- You attack someone who’s physically disabled or pregnant
- You attack certain classes of protected victims (public sector workers, store merchants, etc.)
It’s important to know these definitions because while assault and battery are frequently roped together in criminal cases, they are distinct crimes. In particular, the requirement for physical harm to have occurred is a crucial difference between battery and assault. If you did not cause physical harm to someone, you might be able to demonstrate their fear of attack was unfounded as a defense in assault cases.
What is “Reasonable Fear or Apprehension” in Assault Cases?
In order for someone to be charged with assault under Illinois law, the state must prove the victim had a reasonable fear that they were about to be harmed. If the victim was actually harmed, the charge would be battery instead of assault. Reasonable fear can be a nebulous legal concept. However, essentially it comes down to whether or not another “reasonable” person in the same situation would have felt afraid if they’d been subjected to the same threatening or intimidating acts.
Practical examples are helpful to understand the differences between charges. For instance, suppose a husband and wife are at home together and one of them playfully says they’re going to throw a pillow at the other one. That would likely not qualify as assault because of the tone of voice and the fact that a pillow is not a deadly weapon in most circumstances. However, suppose the husband and wife are arguing and the husband says he’s going to hit her while he has his hands raised. That likely would qualify as assault, as the husband’s actions would reasonably threaten most people in that situation.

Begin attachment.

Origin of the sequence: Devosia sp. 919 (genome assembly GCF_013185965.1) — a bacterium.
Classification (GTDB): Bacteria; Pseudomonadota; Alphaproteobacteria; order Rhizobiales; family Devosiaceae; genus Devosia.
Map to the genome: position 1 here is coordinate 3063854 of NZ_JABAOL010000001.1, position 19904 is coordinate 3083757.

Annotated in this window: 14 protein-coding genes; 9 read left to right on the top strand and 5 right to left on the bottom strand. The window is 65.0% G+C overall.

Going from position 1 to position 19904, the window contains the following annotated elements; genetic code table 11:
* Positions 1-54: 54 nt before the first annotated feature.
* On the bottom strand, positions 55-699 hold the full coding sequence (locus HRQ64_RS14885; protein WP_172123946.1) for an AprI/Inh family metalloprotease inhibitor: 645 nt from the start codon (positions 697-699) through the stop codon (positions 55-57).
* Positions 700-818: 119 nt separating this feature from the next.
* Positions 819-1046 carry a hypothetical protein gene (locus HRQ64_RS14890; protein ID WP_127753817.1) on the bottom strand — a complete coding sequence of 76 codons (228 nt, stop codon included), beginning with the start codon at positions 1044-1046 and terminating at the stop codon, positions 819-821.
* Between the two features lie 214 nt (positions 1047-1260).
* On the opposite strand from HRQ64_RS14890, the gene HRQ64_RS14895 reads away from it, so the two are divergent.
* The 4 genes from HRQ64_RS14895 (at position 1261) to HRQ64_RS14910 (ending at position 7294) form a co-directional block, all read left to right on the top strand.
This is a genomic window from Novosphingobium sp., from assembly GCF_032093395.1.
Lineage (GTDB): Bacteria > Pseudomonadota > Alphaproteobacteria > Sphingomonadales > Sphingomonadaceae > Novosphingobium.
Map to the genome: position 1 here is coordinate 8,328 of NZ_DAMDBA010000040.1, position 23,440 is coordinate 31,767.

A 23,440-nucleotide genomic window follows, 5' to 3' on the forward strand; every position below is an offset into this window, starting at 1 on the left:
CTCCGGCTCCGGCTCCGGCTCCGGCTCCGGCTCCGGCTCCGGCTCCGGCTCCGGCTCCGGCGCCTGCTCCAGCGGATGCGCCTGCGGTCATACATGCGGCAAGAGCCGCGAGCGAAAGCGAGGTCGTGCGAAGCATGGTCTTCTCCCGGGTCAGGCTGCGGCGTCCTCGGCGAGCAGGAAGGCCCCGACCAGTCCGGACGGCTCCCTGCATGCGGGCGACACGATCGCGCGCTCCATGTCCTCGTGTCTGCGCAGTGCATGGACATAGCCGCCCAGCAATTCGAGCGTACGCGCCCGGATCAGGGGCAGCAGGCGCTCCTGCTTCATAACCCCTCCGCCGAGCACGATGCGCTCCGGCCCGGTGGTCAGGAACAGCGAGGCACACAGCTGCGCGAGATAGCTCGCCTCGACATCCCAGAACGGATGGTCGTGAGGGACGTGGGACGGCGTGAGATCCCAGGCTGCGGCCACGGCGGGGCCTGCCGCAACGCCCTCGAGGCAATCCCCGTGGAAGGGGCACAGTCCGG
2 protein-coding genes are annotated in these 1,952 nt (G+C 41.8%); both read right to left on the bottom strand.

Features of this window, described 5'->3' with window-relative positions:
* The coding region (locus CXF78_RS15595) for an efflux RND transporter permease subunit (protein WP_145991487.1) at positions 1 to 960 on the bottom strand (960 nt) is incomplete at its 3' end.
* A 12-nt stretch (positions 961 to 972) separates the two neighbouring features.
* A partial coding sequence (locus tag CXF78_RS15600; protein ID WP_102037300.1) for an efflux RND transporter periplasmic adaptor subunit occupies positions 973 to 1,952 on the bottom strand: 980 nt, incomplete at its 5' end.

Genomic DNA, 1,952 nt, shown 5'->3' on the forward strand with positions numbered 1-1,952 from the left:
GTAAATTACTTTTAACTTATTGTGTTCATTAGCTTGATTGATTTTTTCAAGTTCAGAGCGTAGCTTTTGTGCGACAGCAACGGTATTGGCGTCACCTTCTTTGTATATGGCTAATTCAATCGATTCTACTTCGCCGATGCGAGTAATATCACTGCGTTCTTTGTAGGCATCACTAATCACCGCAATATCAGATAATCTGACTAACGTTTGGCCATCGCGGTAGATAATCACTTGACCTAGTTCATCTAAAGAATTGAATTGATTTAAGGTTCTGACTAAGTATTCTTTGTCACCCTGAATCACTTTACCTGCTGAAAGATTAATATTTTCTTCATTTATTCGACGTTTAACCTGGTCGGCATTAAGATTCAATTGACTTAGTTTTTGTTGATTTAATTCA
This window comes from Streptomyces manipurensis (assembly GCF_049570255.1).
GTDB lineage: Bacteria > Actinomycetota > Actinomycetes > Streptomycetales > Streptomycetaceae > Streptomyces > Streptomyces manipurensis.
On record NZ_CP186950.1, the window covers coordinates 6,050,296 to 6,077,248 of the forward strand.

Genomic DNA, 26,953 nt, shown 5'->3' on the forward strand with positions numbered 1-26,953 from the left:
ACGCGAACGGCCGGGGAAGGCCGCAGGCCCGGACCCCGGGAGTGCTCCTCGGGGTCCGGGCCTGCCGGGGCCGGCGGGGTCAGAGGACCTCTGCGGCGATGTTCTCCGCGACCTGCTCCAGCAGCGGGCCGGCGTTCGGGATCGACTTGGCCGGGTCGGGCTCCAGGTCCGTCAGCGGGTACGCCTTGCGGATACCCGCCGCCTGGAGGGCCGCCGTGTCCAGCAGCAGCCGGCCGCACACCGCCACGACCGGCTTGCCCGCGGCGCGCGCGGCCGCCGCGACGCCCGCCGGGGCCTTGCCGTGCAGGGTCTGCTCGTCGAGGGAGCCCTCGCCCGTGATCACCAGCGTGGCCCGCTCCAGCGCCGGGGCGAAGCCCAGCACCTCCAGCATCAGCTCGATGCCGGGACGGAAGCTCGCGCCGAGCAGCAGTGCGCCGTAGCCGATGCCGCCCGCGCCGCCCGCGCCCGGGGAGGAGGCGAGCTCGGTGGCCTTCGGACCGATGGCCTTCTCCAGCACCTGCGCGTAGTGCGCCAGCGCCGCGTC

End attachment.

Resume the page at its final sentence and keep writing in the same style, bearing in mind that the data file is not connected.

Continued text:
How Do You Prove a Lack of “Reasonable Fear?”
Trying to prove a lack of reasonable fear as a defense in assault cases comes down to the circumstances of the alleged attack. Essentially, you and your attorney have to show that a normal person in the same circumstances as the alleged victim would not have been afraid of any imminent harm.
This can be a challenge to prove, as different people may have different levels of fear depending on their size, gender, personal history, and other factors. Using this defense with an assault committed with a firearm, for example, would be difficult to disprove because most people have a reasonable fear of a threat involving a gun. Even if someone who’s been threatened with a gun later finds out the gun was not loaded, they still had a reasonable fear of harm when the incident occurred. An experienced defense attorney can look over your case and tell you if this defense is worth pursuing or not.
Contact Bruno Law Offices Right Away if You Have Been Charged with Assault
Trying to demonstrate a lack of reasonable fear is one potential defense in Illinois assault cases. However, it’s not your only option. The Urbana-Champaign criminal defense attorneys at Bruno Law Offices have extensive knowledge of Illinois law, and we will work with you to craft a strong defense strategy. If you’ve been charged with assault, call (217) 328-6000 or contact us online for a free initial consultation.